I’m bored out of my mind. The chains rattle as I draw seemingly random lines and curves on a piece of paper one of the guards was kind enough to slip into my cell. A song runs through my mind, one I begin to hum out loud. I hear footsteps and look up.
“Hello, little one.”
I roll my eyes and go back to drawing. A hand gathers my hair and yanks my head up.
“I said hello, Carmillia.”
I stare deep into her eyes, so dark I can see myself reflected in them. I look away.
She grins and releases my locks from her claws.
“We’ll work on that. Now,” she peers over my shoulder, “what are you drawing?”
I shrug, flipping the paper over. I don’t trust her, at all. I know that she is feigning interest in my personal pastimes, in order to get on my good side. My mind drifts to Aidan. The witch must have sensed my sudden shift in mood because her nails are on me, once again, as she raises my chin so that our eyes meet. Her other hand shoots out and snatches up my paper. Still holding my face firmly, she narrows her eyes and assesses my work. (Of course, I’m not looking for her approval, so her next words are in one ear and out the other.)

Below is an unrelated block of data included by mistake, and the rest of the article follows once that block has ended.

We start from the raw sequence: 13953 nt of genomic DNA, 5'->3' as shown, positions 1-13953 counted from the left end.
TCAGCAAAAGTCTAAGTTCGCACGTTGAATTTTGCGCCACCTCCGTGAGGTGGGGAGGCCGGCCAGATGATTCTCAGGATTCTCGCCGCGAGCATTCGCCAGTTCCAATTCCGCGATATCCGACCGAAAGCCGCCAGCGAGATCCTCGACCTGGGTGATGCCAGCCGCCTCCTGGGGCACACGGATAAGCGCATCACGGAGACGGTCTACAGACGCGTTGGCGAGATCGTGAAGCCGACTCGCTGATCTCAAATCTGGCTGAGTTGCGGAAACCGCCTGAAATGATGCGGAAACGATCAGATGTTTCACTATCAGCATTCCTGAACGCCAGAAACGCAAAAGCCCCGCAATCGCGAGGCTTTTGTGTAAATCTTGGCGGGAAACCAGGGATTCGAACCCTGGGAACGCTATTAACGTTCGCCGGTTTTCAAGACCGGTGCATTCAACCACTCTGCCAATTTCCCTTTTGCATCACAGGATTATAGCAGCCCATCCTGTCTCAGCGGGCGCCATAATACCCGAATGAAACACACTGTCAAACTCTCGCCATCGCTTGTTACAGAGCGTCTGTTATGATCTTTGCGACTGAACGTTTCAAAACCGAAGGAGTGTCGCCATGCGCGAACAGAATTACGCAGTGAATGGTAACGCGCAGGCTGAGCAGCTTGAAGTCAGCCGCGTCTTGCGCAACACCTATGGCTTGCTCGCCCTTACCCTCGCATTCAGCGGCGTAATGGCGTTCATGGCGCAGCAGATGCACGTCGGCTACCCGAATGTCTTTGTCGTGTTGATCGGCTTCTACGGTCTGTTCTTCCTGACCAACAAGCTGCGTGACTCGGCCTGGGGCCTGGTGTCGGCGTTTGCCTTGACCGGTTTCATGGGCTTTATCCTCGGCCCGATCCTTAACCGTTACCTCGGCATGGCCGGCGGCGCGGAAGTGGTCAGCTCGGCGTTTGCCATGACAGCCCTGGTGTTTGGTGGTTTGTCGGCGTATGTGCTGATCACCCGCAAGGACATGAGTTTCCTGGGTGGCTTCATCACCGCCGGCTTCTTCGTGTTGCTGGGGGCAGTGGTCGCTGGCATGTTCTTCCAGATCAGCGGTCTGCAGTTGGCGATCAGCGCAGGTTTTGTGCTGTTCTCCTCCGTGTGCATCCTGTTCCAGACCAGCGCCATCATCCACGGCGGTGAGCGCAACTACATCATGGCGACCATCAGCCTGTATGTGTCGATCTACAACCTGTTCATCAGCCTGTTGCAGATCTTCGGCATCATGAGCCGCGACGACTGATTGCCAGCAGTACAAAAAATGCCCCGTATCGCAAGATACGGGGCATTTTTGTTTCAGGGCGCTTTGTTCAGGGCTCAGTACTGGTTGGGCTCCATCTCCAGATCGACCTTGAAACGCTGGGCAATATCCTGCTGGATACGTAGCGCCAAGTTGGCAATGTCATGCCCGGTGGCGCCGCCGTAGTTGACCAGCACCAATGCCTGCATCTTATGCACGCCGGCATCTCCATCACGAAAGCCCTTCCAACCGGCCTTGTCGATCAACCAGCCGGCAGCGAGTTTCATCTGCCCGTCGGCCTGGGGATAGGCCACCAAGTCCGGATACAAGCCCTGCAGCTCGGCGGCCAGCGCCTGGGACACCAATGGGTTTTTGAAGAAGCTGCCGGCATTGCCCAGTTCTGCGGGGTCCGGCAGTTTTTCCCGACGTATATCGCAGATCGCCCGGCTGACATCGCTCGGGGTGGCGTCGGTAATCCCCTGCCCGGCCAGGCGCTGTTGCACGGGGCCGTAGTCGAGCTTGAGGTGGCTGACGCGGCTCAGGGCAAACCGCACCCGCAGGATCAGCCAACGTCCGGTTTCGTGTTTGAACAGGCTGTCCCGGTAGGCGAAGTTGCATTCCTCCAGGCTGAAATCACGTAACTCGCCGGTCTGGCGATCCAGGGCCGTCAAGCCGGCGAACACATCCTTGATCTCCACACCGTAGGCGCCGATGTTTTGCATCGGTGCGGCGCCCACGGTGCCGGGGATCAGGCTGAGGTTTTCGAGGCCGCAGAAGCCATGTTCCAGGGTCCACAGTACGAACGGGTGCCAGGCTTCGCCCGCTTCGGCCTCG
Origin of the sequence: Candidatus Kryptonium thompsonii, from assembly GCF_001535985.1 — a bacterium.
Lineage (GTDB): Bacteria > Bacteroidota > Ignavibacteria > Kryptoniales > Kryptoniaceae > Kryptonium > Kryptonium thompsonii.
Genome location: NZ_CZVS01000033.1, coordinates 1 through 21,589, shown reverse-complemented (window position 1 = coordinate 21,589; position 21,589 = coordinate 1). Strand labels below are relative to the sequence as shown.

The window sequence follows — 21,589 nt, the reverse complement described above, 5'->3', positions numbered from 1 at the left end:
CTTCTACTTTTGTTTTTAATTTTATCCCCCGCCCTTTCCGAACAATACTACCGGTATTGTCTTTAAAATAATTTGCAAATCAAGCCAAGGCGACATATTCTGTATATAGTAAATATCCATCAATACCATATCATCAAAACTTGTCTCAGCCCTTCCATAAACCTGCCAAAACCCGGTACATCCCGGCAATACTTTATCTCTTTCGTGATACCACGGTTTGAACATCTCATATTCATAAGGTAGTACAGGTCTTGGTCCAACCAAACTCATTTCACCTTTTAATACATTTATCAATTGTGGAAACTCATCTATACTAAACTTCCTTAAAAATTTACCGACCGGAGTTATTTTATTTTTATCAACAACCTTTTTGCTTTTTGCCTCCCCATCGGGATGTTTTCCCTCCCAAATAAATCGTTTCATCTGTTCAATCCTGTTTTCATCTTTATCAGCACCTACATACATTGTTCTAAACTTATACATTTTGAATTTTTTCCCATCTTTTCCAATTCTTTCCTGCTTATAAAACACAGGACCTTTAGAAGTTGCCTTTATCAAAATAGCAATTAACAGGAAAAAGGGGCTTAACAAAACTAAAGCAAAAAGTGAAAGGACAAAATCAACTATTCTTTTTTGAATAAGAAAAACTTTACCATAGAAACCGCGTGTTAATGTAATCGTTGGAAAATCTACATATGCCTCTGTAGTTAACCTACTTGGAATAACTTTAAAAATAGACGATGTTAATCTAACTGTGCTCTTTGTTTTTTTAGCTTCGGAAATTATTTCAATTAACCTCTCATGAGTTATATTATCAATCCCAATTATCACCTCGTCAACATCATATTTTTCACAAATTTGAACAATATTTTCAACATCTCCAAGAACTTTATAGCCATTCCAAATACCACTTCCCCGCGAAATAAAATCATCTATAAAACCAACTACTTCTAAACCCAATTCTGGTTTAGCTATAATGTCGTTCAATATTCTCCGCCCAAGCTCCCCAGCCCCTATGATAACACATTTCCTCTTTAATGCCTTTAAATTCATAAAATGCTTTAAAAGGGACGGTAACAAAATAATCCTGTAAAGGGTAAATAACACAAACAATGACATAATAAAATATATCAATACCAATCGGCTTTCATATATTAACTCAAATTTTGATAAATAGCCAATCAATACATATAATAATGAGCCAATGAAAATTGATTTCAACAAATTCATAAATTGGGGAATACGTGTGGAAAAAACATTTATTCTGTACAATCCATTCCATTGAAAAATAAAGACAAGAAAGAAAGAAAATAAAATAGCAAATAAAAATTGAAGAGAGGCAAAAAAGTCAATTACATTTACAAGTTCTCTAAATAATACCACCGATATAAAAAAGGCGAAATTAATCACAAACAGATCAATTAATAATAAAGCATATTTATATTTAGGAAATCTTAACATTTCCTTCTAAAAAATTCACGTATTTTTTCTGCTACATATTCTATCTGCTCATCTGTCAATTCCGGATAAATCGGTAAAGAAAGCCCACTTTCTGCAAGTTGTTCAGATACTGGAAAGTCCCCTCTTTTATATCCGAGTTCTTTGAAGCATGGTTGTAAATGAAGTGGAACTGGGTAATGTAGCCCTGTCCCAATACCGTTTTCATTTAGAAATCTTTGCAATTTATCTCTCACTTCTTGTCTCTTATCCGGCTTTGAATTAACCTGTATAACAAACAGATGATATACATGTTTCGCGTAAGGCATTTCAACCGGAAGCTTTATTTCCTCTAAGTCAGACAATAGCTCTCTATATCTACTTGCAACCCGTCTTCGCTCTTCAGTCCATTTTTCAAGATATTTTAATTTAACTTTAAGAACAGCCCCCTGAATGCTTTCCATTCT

“You insist on torturing yourself by drawing the eyes of a man forbidden to you?”
I don’t say anything, but lie there as the witch continues to verbally pick me apart.
“I don’t understand. He isn’t yours- he never will be. Why not just let go of him, now, instead of hurting yourself by hanging on to him?”
“Everything that leaves your mouth really is bullshit,” I growl with a chuckle.
The witch laughs softly, shaking her head and loosening her grip on my chin.
“I knew you were the right one. From the second I looked into those defiant little eyes of yours, I knew you were going to be a challenge.” She shakes her head, again. “Well, you have certainly lived up to my expectations, Carmillia, dear.”
I watch with slitted eyes as her fist closes around my paper, crunching and molding it into nothing but a useless ball. When she opens her hand, white, pulpy shavings float peacefully out of her hand, coating the already filthy floor of my cell. For some reason, I can’t take my eyes off of the paper as it drifts to the floor in shreds and mounds of powder.
“It would be best for both of you to let go. You can never have Aidan,” she casts a menacing glance at me, “and I will never allow Aidan to have you.”
With that final thought, the witch swirls her long cloak around her and, in a graceful flurry of black silk, exits the room. The clank! of the heavy metal door closing echoes through the tiny room and I curl up around myself, eyes fixed on the little white piles of paper forming around me. The same song from before picks up in my mind and I resume humming as if I was never interrupted.